Bob Costas Named Winner of Lacy-Smith Award

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Bob Costas Named Winner of Lacy-Smith Award
May 20, 2019

COLLEGE PARK, Md. — Bob Costas, a nationally recognized network television commentator for nearly 40 years, is the winner of this year’s Sam Lacy-Wendell Smith award presented by the Shirley Povich Center for Sports Journalism at the University of Maryland’s Philip Merrill College of Journalism.

The award, in its fifth year of existence, honors a journalist who has spent a career attempting to encourage racial and gender equality in sports.

“Bob Costas represents the best in sports broadcast journalism,” said television host Maury Povich, the son of Shirley Povich, the late Washington Post sports columnist for whom the Povich Center is named. “Bob has fought against the inequities in sports, as well as the inequalities. The Povich family is delighted that he is being honored with the Lacy-Smith award.”

Costas, 67, is a commentator for MLB Network. In January, he left NBC, where he worked for nearly 40 years covering almost every major professional sport and hosting each Olympic Games from 1992 to 2016.

Previous winners of the Lacy-Smith award are Claire Smith of ESPN, James Brown of CBS, William Rhoden, formerly of the New York Times and now ESPN’s The Undefeated, and Michael Wilbon of ESPN and formerly a sports columnist of The Washington Post.

“I’m humbled to join such a list of esteemed previous winners of this award,” Costas said. “Like these journalists before me, I’ve tried to be sensitive to the history related to sports and be on the right side of many important topics. I’ve always felt network television sports could have commentary on vital issues, but you need to acknowledge these issues and the elephants in the room, while doing so.

“Bill Rhoden, for instance, wrote about things I never would have thought of. He performed a great service. It’s what I’ve tried to do.”

Costas will receive the award at a luncheon in his honor, Sunday, May 26, at Nationals Park, in Washington, D.C., before a game between the Miami Marlins and Washington Nationals.

Sam Lacy and Wendell Smith spent much of their newspaper careers advocating fairness, equality and justice in sports, including reporting, columnizing and lobbying for the integration of modern-day Major League Baseball that occurred in 1947 when Jackie Robinson began playing for the Brooklyn Dodgers.

Lacy worked at his craft for more than 80 years, primarily as sports editor of the Baltimore Afro-American. He was the first African-American member of the Baseball Writers Association of America (BBWA). Lacy died in 2003, at the age of 99.

Smith covered the Negro Leagues for a number of newspapers, including the Pittsburgh Courier and Chicago Defender and Chicago Herald-American. He was on the scene when Brooklyn’s Branch Rickey signed Robinson in the fall of 1945; covered Robinson’s year in the minor leagues at Triple-A Montreal in 1946 and his rookie year with the Dodgers in 1947 – all portrayed in the film “42.” Smith died in 1972 at the age of 58.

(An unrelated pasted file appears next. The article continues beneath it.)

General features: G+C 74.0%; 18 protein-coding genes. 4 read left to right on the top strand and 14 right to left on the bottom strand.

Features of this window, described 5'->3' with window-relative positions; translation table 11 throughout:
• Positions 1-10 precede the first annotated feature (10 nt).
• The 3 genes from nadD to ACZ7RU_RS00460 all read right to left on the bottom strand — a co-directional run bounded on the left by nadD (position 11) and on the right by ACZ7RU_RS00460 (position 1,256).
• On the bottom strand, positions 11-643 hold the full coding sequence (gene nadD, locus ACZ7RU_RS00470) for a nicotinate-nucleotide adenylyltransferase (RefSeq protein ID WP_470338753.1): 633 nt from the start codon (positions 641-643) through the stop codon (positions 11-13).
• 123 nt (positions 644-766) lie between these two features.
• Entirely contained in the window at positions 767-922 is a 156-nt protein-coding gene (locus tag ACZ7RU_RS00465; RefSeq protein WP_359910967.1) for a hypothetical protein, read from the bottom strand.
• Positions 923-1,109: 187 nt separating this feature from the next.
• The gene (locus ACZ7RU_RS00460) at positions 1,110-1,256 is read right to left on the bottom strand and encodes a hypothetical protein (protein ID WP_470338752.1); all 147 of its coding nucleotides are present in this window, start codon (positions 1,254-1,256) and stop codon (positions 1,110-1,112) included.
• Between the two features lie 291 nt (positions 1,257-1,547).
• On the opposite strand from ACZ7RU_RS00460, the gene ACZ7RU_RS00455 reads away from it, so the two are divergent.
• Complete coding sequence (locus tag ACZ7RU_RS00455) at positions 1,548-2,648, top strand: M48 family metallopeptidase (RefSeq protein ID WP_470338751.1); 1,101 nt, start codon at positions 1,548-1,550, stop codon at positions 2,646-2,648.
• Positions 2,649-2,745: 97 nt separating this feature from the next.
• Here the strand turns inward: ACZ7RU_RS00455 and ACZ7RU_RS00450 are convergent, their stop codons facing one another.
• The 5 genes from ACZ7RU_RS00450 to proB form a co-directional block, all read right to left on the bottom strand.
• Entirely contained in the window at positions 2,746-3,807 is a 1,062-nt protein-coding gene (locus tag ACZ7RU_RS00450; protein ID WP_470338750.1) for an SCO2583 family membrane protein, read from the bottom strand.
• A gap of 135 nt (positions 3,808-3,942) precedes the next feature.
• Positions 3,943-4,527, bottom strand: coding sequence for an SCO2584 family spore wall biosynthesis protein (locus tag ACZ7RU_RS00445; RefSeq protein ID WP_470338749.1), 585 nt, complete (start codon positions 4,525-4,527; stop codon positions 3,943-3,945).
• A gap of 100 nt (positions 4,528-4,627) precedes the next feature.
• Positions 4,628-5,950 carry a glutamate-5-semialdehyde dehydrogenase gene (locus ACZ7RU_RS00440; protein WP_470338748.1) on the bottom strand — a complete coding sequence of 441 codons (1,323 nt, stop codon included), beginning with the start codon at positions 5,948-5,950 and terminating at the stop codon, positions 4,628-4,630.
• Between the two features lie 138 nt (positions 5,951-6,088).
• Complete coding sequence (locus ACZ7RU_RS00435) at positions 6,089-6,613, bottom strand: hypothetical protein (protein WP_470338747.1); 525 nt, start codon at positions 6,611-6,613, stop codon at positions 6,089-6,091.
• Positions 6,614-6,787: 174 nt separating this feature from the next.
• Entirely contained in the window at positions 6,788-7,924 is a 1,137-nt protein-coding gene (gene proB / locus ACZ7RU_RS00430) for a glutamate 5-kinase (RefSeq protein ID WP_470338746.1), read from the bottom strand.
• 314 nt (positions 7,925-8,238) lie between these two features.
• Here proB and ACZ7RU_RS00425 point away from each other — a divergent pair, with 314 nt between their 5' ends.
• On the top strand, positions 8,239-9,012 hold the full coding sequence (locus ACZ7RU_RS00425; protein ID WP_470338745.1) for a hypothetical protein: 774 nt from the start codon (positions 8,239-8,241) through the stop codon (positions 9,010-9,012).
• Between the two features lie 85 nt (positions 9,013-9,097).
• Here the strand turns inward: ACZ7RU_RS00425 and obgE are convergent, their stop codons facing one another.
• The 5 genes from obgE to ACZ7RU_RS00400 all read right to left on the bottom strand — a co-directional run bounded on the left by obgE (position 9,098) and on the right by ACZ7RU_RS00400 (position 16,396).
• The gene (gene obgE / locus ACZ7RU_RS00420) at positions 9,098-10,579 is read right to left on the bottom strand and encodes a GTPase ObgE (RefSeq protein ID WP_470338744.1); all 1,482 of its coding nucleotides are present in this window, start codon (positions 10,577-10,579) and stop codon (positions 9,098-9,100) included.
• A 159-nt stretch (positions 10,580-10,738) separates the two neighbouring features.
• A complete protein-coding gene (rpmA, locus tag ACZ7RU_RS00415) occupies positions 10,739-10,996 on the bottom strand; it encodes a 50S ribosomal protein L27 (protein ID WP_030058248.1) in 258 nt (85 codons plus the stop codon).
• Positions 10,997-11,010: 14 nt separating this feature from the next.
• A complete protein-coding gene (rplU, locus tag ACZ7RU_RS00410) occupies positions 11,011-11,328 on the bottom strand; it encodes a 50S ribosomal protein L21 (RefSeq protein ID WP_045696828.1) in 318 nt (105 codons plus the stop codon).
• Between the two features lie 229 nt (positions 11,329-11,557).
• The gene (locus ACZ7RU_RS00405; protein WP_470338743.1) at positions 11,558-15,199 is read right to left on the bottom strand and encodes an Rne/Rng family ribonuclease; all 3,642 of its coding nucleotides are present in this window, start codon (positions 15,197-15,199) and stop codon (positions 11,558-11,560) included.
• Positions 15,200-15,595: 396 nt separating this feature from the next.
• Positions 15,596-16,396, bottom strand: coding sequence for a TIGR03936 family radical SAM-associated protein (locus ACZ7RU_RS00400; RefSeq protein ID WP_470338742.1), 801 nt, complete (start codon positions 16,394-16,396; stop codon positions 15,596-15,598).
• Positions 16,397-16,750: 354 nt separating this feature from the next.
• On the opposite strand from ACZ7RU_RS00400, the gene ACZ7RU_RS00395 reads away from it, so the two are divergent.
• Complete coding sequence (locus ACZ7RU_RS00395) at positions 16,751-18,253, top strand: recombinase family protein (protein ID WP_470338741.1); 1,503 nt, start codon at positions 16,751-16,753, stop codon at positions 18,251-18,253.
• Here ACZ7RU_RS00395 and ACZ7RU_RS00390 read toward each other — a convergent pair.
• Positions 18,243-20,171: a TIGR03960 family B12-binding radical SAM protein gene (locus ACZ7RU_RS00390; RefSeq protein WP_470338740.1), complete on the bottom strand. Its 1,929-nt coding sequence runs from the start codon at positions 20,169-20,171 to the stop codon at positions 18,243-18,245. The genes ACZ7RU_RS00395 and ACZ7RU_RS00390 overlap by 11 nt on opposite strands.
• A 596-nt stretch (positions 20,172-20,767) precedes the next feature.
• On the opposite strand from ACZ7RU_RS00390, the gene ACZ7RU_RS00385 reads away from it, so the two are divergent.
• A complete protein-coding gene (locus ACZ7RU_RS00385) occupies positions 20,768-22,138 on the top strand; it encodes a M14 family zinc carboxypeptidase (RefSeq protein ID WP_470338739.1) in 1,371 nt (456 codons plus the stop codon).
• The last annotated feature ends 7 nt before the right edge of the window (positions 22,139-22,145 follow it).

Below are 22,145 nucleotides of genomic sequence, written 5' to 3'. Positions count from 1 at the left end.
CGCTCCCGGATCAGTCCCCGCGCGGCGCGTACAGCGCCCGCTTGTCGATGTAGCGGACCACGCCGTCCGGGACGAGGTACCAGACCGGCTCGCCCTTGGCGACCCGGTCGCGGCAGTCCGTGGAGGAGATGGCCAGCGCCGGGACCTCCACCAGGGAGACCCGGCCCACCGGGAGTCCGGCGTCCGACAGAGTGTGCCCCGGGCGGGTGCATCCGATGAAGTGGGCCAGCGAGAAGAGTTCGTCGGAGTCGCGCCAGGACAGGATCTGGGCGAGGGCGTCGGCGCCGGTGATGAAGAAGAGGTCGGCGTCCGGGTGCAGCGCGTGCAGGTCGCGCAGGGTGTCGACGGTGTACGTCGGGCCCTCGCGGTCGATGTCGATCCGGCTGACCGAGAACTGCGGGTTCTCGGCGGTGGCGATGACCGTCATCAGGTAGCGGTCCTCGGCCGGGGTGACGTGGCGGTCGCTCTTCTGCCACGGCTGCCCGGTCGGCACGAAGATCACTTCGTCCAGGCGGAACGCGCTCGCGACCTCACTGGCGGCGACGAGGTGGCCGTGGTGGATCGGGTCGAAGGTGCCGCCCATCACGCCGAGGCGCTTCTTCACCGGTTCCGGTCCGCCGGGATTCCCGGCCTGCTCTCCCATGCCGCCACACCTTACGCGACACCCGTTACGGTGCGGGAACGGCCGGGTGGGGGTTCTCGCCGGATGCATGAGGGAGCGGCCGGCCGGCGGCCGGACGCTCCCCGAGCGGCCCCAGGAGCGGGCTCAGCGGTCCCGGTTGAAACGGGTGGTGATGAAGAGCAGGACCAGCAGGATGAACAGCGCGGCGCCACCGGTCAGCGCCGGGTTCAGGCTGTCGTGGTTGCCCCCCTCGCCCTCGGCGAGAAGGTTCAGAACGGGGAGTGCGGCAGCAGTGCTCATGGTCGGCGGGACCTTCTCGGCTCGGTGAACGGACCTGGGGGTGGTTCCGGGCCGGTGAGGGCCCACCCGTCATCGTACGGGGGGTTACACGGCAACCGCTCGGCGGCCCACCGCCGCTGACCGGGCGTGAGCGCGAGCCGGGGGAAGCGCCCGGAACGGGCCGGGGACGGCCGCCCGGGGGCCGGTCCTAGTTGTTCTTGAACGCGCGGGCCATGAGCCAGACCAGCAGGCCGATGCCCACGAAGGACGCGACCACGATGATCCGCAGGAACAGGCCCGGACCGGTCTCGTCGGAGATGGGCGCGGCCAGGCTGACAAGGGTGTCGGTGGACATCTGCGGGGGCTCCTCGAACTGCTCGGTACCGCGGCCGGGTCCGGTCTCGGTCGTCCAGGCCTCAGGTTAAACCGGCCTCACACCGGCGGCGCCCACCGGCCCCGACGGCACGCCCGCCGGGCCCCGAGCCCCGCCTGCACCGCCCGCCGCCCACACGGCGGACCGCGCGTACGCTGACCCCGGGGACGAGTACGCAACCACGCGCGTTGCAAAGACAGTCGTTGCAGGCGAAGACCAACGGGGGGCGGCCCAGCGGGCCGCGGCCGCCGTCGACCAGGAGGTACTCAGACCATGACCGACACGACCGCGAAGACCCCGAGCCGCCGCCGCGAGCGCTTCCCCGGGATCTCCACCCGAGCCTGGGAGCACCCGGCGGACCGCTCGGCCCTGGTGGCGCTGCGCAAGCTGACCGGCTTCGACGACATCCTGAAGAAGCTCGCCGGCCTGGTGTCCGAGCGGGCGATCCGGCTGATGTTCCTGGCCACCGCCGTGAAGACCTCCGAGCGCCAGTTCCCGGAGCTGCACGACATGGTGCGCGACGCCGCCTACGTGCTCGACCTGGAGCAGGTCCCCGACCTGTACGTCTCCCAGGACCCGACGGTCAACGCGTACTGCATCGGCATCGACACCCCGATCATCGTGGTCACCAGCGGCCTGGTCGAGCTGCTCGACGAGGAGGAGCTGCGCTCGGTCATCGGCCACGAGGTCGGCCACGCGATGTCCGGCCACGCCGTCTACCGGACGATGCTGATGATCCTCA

Both Lacy and Smith relentlessly covered MLB meetings for years, often excluded from official sessions but working in hotel lobbies and interviewing owners regarding integration. After the Boston Red Sox passed on Robinson and two other black players at a 1945 tryout, Rickey signed Robinson that fall.

Both Lacy and Smith were often excluded from segregated press boxes during that period, resulting in their covering the games from the rooftops of ball parks or in the stands. Lacy and Smith were honored with the Red Smith Award from the nation’s sports editors (APSE) for their lifelong contributions to sports journalism; Lacy in 1998 and Smith in 2014.

“It is impossible to comprehend the indignities these two journalists endured to write and cover what we all know was right and fair,” said George Solomon, director of the Shirley Povich Center for Sports Journalism. “That the Povich Center and Povich family honors Sam Lacy and Wendell Smith says something about not only them, but the late Shirley Povich’s legacy in his 75 years writing for The Washington Post.”

Costas, born in Queens, N.Y., and raised in Commack, N.Y., is a 1974 graduate of the Newhouse School at Syracuse University. He worked at NBC, from 1980 to 2019, broadcasting, reporting and commentating on nearly every sport, including hosting 11 Olympic Games. His commentaries were often controversial, including his 2017 discussion at Maryland on the dangers of football and previous questions of the use of the name Redskins by Washington’s pro football team.

In addition to his 28 Emmys, among other honors won by Costas include the Ford Frick Award from the National Baseball Hall of Fame, eight National Sportscaster of the Year honors, induction into the Sports Broadcasting Hall of Fame and the Walter Cronkite award for broadcasting excellence. He also has drawn praise for his work with HBO, his show “Later…with Bob Costas.”

“Bob has been an essential part of MLB Network since its debut 10 years ago, on Jan. 1, 2009,” said MLB Network president Rob McGlarry. “His lifelong passion for the game is evident in everything he’s done throughout his acclaimed Hall of Fame award-winning career in baseball.”

The second winner of the award, CBS’s James Brown, said of Bob Costas: “He set the standard for all of us and has for a long time. With 28 Emmys to his credit, I think that says it all.”

For more information on the luncheon at Nationals Park and to purchase tickets, please contact Katie Aune, assistant dean of external relations, at kaune@umd.edu

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